When Fish and Game regulated elk farms they allowed red deer to be raised as well. They handed over control to ISDA.

  12. avatar Layton says:

    Erin,

    You really have me confused — in one comment above you say:

    The real threat of disease is F&G bringing in big horn sheep from several western states and releasing them in Idaho with no testing or quarantine”

    Then, later, in another comment you say:

    “There are no known sheep-cervidae diseases, which is easy to find out if you know anything about animals.”

    Which one is it?

    What about the “shooter” bull that escaped from Rammell’s operation that tested positive for Red Deer genetics — as I understand it, not just once but twice!!??

    “The ’sportsmen’ against elk farms are in this ‘caucus’ and research reveals they’re anything but ‘hunters’ and take support from HSUS and activist groups who oppose all hunting.”

    WHERE in the world did you come up with this gem?? Do you have even a shred of proof? Have you been out collecting wild mushrooms?? Maybe they have gone bad in the winter weather.

    Layton

  13. avatar Erin Miller says:

    Domestic sheep diseases, plus I was referring to Big Horn sheep transmitting in diseases to OTHER Big Horn sheep, this isn’t limited to elk. The elk of Rammell’s that tested SUSPECT was a COW that DID NOT ESCAPE. Her offspring tested negative and she tested SUSPECT twice. She was slaughtered per statute and a test from an accredited lab that tests 3 times as many points is being done. Type in Matt Yost for instance of the “Caucus.” He is a member of several groups who are anything but hunting. Other officers of the “caucus” are tyed to activist groups which can be found by simply googling their names. You know a little much about mushrooms, it seems.

  14. avatar Erin Miller says:

    Oh, and the HSUS funding ‘sportsmen’s caucus’ is per public record- and- if you’d read any of the articles on the suspect red deer elk you’d have known the FACTS on it.

  15. avatar Layton says:

    Yep, I guess you’re right about the elk that tested positive, it was a cow.

    But, it also tested positive the second time — I guess there are two different labs that aren’t any good.

    Since the quote I was referring to was following a sentence about elk diseases I didn’t realize that you had changed the subject.

    “Domestic elk in Idaho have never had disease, but wild elk have had brucellosis. The real threat of disease is F&G bringing in big horn sheep from several western states and releasing them in Idaho with no testing or quarantine. Proof of this is in F&G website archives.”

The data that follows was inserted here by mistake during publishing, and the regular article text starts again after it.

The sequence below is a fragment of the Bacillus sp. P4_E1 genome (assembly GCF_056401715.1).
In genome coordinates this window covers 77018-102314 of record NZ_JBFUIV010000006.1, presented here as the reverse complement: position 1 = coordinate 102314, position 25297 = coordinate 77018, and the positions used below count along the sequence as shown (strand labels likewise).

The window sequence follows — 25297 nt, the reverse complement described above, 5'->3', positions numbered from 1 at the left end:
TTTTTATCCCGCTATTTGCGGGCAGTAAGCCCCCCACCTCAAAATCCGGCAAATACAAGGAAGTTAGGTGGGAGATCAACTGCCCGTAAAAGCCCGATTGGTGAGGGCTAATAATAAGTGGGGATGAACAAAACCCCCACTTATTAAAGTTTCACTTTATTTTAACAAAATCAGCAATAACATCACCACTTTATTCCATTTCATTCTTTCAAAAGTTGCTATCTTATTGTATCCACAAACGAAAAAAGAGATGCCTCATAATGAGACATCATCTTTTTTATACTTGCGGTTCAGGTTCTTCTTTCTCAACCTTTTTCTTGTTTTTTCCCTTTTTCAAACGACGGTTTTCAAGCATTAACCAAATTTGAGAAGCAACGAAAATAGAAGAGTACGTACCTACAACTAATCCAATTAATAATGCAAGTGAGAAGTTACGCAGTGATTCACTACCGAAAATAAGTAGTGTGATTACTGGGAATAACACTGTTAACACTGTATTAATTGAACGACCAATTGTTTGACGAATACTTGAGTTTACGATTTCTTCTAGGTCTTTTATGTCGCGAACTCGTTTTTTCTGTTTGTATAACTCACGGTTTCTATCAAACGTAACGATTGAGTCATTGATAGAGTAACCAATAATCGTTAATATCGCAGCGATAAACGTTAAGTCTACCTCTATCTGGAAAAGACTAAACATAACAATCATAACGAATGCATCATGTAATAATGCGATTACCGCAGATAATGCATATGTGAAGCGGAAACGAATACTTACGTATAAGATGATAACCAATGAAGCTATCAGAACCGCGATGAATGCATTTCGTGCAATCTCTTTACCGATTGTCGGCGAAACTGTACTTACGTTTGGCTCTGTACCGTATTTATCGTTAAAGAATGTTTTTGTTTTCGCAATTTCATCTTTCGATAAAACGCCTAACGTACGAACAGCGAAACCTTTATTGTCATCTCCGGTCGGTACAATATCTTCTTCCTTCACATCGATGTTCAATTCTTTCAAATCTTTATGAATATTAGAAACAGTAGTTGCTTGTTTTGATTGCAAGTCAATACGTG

My bad — but, just FWIW maybe you could be a clearer next time??

    Layton

  16. avatar Erin Miller says:

    The tests officially made this cow SUSPECT, not POSITIVE. The lab(s) that tested this cow have also tested wild elk & found them to be red-deer suspect with the exact same results as this domestic cow had. Credibility/accuracy/thoroughness questionable, therefore. They test less than 5 protein points where other labs test nearly 20, one of which is doing another test which should clear things up. Perhaps you were looking for something to pick apart & it altered comprehension of what you were reading? Maybe you could take information as it is stated rather that discriminatively next time??

  17. avatar Ralph Maughan says:

    It seems to be that there are 3 questions here, and they can be separated or combined by the legislature.

    1. The question of domestic elk in general?

    2. The question of domestic elk (and other animals) inside of shooting enclosures? This primarily concerns the ethics of this kind of “hunting.” I think it is not really hunting unless perhaps if the enclosure is very large. In addition, I don’t like the privatization of hunting, although that is common in many places.

    3. The question of which government agency will regulate the elk operations and to what degree? This assumes that all the elk operations will not all be shut down, of course. Of the greatest concern to me here is the disclosure that are very small, overcrowded and probably insecure “rouge operators” out there.

    If these were cattle, sheep, hog, or domestic goat operations, these conditions would not be allowed. The elk Breeders Assn. would do well, politically, to come down hard on these “wild” operations, asking the legislature for tough action against them.

    I want to congratulate Erin for holding up her end so far in this debate.

    I do think there is something to be said for elk venison as a healthy alternative to beef, and it is in the elk breeders self-interest to avoid disease, especially CWD at all costs. That doesn’t mean individual operators will pursue their self-interest, however, because we have seen that some do not, especially in the long run.

  18. avatar joe nafus says:

    people have dogs cats horses sheep cows thats there pets our elk are pets once they have been domesticated they are like any other pet live stock cow horses dogs cats were once wild most all of these elk were born and raised in captivity so long as they are taken care of people need to leave us alone its none of your bussiness most mouthy people are jealious and don’t understand.